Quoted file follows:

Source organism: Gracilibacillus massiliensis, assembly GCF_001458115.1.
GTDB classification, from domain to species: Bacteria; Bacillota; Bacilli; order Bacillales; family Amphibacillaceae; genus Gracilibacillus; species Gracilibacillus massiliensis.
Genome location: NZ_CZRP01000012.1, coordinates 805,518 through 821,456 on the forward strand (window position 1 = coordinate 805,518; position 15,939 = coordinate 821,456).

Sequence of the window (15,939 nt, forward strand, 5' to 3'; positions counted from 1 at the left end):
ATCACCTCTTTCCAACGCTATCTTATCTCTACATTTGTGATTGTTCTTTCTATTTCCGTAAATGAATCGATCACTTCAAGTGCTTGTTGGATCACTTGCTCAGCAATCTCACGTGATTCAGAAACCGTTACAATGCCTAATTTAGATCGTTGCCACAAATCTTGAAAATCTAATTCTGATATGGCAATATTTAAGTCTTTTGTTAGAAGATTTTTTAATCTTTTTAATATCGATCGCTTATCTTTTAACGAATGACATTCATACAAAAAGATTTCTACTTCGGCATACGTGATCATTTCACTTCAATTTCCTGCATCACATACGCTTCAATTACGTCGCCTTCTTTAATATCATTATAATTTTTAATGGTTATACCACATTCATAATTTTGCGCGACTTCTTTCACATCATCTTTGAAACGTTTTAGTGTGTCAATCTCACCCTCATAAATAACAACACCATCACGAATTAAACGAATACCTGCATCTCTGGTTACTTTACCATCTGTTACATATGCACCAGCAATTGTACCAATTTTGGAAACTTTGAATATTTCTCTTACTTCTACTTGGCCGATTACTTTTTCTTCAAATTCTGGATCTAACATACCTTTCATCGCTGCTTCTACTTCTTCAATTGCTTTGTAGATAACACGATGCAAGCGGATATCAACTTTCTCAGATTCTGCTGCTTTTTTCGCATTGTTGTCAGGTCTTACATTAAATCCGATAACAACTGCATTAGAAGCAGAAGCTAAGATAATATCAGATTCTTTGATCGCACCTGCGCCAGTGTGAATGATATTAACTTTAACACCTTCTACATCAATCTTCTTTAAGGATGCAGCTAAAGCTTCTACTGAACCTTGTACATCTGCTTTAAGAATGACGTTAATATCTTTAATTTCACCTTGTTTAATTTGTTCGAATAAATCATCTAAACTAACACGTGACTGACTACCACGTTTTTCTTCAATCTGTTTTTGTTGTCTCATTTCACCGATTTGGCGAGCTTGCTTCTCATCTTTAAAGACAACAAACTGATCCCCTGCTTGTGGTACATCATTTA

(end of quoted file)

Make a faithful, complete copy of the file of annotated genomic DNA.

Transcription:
Source organism: Gracilibacillus massiliensis, assembly GCF_001458115.1.
GTDB classification, from domain to species: Bacteria; Bacillota; Bacilli; order Bacillales; family Amphibacillaceae; genus Gracilibacillus; species Gracilibacillus massiliensis.
Genome location: NZ_CZRP01000012.1, coordinates 805,518 through 821,456 on the forward strand (window position 1 = coordinate 805,518; position 15,939 = coordinate 821,456).

Sequence of the window (15,939 nt, forward strand, 5' to 3'; positions counted from 1 at the left end):
ATCACCTCTTTCCAACGCTATCTTATCTCTACATTTGTGATTGTTCTTTCTATTTCCGTAAATGAATCGATCACTTCAAGTGCTTGTTGGATCACTTGCTCAGCAATCTCACGTGATTCAGAAACCGTTACAATGCCTAATTTAGATCGTTGCCACAAATCTTGAAAATCTAATTCTGATATGGCAATATTTAAGTCTTTTGTTAGAAGATTTTTTAATCTTTTTAATATCGATCGCTTATCTTTTAACGAATGACATTCATACAAAAAGATTTCTACTTCGGCATACGTGATCATTTCACTTCAATTTCCTGCATCACATACGCTTCAATTACGTCGCCTTCTTTAATATCATTATAATTTTTAATGGTTATACCACATTCATAATTTTGCGCGACTTCTTTCACATCATCTTTGAAACGTTTTAGTGTGTCAATCTCACCCTCATAAATAACAACACCATCACGAATTAAACGAATACCTGCATCTCTGGTTACTTTACCATCTGTTACATATGCACCAGCAATTGTACCAATTTTGGAAACTTTGAATATTTCTCTTACTTCTACTTGGCCGATTACTTTTTCTTCAAATTCTGGATCTAACATACCTTTCATCGCTGCTTCTACTTCTTCAATTGCTTTGTAGATAACACGATGCAAGCGGATATCAACTTTCTCAGATTCTGCTGCTTTTTTCGCATTGTTGTCAGGTCTTACATTAAATCCGATAACAACTGCATTAGAAGCAGAAGCTAAGATAATATCAGATTCTTTGATCGCACCTGCGCCAGTGTGAATGATATTAACTTTAACACCTTCTACATCAATCTTCTTTAAGGATGCAGCTAAAGCTTCTACTGAACCTTGTACATCTGCTTTAAGAATGACGTTAATATCTTTAATTTCACCTTGTTTAATTTGTTCGAATAAATCATCTAAACTAACACGTGACTGACTACCACGTTTTTCTTCAATCTGTTTTTGTTGTCTCATTTCACCGATTTGGCGAGCTTGCTTCTCATCTTTAAAGACAACAAACTGATCCCCTGCTTGTGGTACATCATTTA